CHARLESTON, W.Va. — The Democrat and Republican nominees for Second District Congress got together for the first time in a head-to-head setting Thursday but it wasn’t called a debate. The West Virginia Business and Industry Council, who sponsored the event between Republican Alex Mooney and Democrat Nick Casey, stressed it was a forum for discussion.
The questions asked to both candidates were pre-written and Mooney and Casey got a look at them before the event got started Thursday morning at the Charleston Civic Center.
During open statements, Casey, a Kanawha County native and lawyer, made it clear he is not a strong supporter of President Barack Obama and would not be a Democratic puppet if he were to win the Nov. 4 election.
“Now I’m not a career politician. I have never run in one state let alone in three areas. I’m 60-years-old. I’m not going to Washington to make a political name for myself,” stressed the Democrat. “I’m going to Washington because, as my father used to say, ‘We have the greatest form of government in the history of the world.’ He’s right but we are testing that right now. I think it’s time we send in the adults, the experienced, responsible people who can go there and fix what’s wrong with our country.”
Mooney, who worked in Washington as a legislative analyst and then served 12 years in the Maryland State Senate, moved to West Virginia with his family a year and a half ago.
“I know I haven’t lived in West Virginia as long as my opponent. I’m proud to be a West Virginian by choice,” said Mooney. “My wife and I are raising our family here. We’re sending our children to school here. We want to make sure our children grow up in a state that is filled with opportunity.”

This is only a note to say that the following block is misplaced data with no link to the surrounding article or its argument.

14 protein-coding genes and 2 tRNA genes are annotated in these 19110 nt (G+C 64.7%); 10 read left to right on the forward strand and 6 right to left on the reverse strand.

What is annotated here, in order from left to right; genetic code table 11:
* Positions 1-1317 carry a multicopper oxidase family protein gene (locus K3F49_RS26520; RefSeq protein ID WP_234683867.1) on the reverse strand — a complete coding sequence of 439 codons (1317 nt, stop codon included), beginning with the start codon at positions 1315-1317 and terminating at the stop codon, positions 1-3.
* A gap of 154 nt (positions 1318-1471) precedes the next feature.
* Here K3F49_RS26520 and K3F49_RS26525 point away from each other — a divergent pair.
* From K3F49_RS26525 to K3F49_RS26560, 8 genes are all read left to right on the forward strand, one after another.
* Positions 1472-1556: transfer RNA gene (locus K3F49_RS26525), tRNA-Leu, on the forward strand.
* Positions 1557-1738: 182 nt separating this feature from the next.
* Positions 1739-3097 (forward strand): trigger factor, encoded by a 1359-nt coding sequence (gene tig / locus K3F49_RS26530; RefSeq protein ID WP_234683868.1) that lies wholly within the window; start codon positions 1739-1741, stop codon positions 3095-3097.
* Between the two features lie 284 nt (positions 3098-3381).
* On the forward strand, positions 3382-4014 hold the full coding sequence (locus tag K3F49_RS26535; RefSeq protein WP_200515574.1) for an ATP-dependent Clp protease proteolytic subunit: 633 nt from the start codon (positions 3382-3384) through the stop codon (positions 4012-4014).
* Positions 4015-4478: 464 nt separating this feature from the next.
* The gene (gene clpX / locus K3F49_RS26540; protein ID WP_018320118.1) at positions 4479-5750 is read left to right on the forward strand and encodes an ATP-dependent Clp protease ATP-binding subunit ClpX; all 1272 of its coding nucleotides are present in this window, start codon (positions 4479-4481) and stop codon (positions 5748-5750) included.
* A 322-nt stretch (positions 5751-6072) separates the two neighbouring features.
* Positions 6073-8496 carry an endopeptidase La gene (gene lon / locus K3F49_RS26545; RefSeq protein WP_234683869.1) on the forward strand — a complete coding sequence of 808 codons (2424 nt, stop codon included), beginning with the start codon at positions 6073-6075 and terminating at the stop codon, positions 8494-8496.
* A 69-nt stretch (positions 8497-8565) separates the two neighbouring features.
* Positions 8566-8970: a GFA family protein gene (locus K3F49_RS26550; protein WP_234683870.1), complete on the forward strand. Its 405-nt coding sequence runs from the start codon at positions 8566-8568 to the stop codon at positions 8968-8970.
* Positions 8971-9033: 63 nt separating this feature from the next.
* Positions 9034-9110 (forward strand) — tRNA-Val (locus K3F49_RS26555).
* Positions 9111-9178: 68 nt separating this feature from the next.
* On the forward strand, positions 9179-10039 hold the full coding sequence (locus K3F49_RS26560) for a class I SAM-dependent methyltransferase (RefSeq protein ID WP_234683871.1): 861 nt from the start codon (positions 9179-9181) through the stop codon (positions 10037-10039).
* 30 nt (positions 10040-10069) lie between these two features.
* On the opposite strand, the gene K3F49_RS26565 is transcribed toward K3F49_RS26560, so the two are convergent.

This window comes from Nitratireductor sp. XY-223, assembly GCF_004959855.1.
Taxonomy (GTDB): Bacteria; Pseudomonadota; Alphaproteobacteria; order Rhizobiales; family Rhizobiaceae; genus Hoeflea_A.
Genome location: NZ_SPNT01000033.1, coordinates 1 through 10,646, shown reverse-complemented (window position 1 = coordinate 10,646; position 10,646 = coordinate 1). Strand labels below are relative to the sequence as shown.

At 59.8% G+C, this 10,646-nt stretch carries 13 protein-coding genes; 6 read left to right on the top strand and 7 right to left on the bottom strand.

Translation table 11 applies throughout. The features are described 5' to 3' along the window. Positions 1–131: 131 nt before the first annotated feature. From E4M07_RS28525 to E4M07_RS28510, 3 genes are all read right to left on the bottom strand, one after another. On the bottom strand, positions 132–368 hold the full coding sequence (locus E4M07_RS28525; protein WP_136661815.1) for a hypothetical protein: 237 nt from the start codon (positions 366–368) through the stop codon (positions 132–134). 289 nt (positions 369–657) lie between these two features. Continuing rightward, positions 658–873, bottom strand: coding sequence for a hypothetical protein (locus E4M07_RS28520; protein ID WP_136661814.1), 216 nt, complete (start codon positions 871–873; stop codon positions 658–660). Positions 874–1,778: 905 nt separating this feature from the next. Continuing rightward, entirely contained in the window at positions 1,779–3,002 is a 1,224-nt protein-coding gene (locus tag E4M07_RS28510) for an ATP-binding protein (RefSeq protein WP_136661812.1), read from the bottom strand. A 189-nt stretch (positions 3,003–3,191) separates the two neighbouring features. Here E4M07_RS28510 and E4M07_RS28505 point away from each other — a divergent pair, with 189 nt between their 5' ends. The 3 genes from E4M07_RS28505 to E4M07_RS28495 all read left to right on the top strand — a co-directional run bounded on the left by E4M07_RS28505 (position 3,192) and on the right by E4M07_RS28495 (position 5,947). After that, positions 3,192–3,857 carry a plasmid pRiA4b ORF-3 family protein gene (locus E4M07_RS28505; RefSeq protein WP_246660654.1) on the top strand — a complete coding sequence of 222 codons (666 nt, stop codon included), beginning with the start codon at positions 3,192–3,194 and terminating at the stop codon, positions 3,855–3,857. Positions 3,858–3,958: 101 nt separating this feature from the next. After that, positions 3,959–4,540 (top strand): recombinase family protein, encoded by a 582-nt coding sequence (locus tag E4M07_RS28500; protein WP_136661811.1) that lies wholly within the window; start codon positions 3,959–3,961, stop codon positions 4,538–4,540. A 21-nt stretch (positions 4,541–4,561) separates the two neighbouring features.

The first topic up for discussion was one both Casey and Mooney agreed on. The Democrat and Republican said programs like No Child Left Behind and Common Core must go and states need to be fully in charge of their education systems.
But when it comes to Obamacare, the two candidates are on opposing sides.
“I am adamantly opposed to Obamacare. I think we should repeal it completely. Unlike the last issue, this is an issue where my opponent and I disagree,” stated Mooney. “Obamacare has resulted in higher taxes, higher premiums and fewer jobs.”
While Casey does struggle with some issues within Obamacare, he says we shouldn’t throw the baby out with the bath water.
“The reality is Obamacare is here. One hundred and thirty seven thousand, as of yesterday, uninsured, working West Virginians have obtained insurance because of the results of Medicare,” explained Casey.
Both candidates answered questions on the deficit, global warming, transportation, the EPA and the future of coal, all issues important to the business leaders gathered in the room.
In closing, Casey made it clear he wanted the business and industry vote in November.
“If you send me (to Washington), you know I’m dependable. You know I’m experienced. You know I’m competent. You know I’m accessible. And you know I don’t answer to anybody but West Virginians,” said Casey.
Mooney told those gathered it was time for a change in Congress and he’s the candidate to make that happen.
“West Virginia is an incredible state. Our citizens are hard working, industrious and creative,” stressed the Republican. “But right now the federal government is stifling our businesses and burdening our families.”
There are two other candidates running in the second district: Independent Ed Rabel and Libertarian Davy Jones.